IPA, in case you’re not a craft beer kind of person, means India Pale Ale. Despite its name, it’s darker than the more wide-spread macro beers (Budweiser, Heineken, Corona, etc), usually some shade of amber, though deeper hues of red or brown are often present. The “pale”  originated from the pale malts used to brew this style of beer back in the 17th century, and the “India” is an homage to the East India Company who first spread it throughout the world. The brewing process usually gives it a more bitter and hoppy taste and a higher-than-average alcohol content. The most expensive and high-quality IPAs approach or even exceed 10% alcohol, making them an incredibly rich experience that also packs a punch.

Peak Organic’s IPA is brewed in a similar tradition, except they don’t use any traditional hops. Instead, they use a combination of Simcoe, Amarillo, and Nugget hops, all of which are specialties used to impart certain flavors to certain beers. Simcoe is a fantastic bittering hop that is often used in IPAs. Amarillo is a very aromatic and flavorful hop with fairly high acidity; use of this newer variety results in robust citrus and floral notes. Nugget hops is a hybridized variety that’s typically used in American lagers. Its flavors tend to be more herbal or spicy, and it also has a high acidity.**

**I didn’t know a lot of this hop knowledge, by the way. I definitely have to credit Brew Dudes for researching the hop varieties. There’s a wealth of beer knowledge over there that I will happily explore outside of this blog post.

As you may have gathered from the company name, Peak Organic specializes in organic beers. I’m just going to let them tell the story:

With roots in home brewing back in the 90s, brewer Jon Cadoux set about combining his love for beer with an ethic for sustainability. Whenever possible, he would go out and find ingredients from local organic farmers for his homebrews.  It was a defining day when Jon discovered that you don’t need to sacrifice flavor for sustainability, but that better ingredients actually made the beer more delicious.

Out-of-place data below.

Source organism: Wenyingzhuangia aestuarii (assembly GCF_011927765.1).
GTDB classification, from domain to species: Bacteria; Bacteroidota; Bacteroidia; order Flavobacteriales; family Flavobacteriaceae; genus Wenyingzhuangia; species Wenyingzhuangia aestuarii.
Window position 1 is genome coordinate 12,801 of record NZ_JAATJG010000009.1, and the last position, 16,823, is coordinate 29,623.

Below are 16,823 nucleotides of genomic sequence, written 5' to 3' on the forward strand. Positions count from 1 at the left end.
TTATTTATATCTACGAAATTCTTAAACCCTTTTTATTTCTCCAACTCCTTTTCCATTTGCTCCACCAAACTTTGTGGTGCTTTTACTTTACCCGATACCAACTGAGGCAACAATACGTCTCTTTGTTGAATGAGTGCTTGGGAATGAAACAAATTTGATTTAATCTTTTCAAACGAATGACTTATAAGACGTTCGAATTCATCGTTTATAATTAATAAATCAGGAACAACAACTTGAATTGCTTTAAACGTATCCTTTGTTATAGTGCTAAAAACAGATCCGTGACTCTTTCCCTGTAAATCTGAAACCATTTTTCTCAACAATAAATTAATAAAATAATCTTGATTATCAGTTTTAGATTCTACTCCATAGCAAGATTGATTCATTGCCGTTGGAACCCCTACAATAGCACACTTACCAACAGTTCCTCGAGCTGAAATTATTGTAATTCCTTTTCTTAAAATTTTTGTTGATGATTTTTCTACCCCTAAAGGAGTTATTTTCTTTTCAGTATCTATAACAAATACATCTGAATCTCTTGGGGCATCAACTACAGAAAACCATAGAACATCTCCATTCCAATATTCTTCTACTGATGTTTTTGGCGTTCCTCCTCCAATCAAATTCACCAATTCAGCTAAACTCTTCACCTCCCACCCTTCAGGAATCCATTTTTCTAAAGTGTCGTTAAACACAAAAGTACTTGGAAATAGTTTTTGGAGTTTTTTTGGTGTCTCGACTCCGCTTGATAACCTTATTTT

Well done, Jon. Well done.

The Results:

The appearance of the beer was a deep gold with a healthy reddish-brown tint, a little paler than I prefer for an IPA, but that’s mostly because I like my beers dark. For an IPA, it’s at a very good level. It formed a thick, enduring head that lasted for several minutes, becoming denser rather than dissipating as it shrank. That is phenomenal head retention, helping to keep the aromas and flavors in the beer better than most.

The nose of the beer was very appealing. It had a strong bouquet of orange zest, fairly sweet, and an herbal undertone that suggests a crisp but not overpowering bitterness.

The mouth feel of the beer would best be described as luxurious. It was very smooth but tangy, with a nice bite that I could feel in my jaw.

The flavor of the beer was extraordinarily complex. It began with a burst of sweet citrus, both lime and grapefruit, more sour than the orange nose suggested. There was definitely a floral taste, though nothing in particular I could nail down. The flavor suggested to me the overall smell of a budding garden, a combination of similar, jostling scents that result in a recognizable but hard to pin down aroma. After the initial flavors faded, the bitterness came forward, accompanied by a vanilla mocha taste, much softer and tamer than the stark coffee flavors of darker ales. The beer had an incredibly long finish that to me tasted of autumn leaves.

For the Casual Drinker:

This beer is much more complex than the widespread lagers and pilsners of the world. Most people find IPAs off-putting if they’ve never had a darker beer. It’s not as light as American macrobrews, and it’s simultaneously more sour, bitter, and sweet, but it’s not as medicinal or spicy as European-style ales. As long as you’re expecting the bitterness and the change of flavor that occurs after the initial sip, you might find this an interesting beer, especially paired with a spicy or otherwise aggressively flavorful meal.

The Conclusion:

This is the first organic beer I believe I’ve ever had, and I’m very glad I decided on it. I think I’ll have to agree with Jon (the founder, in case you skipped the back story): natural ingredients lead to better brews. At $8.99 for a six-pack, it’s a fantastic craft beer for a very reasonable price. 8/10.

You can learn more about Peak Brewing Company and their other beers at their website, www.peakbrewing.com or on Twitter at @PeakBrewing.

This post written entirely to Bright Eyes. What, like you never experienced teenage angst?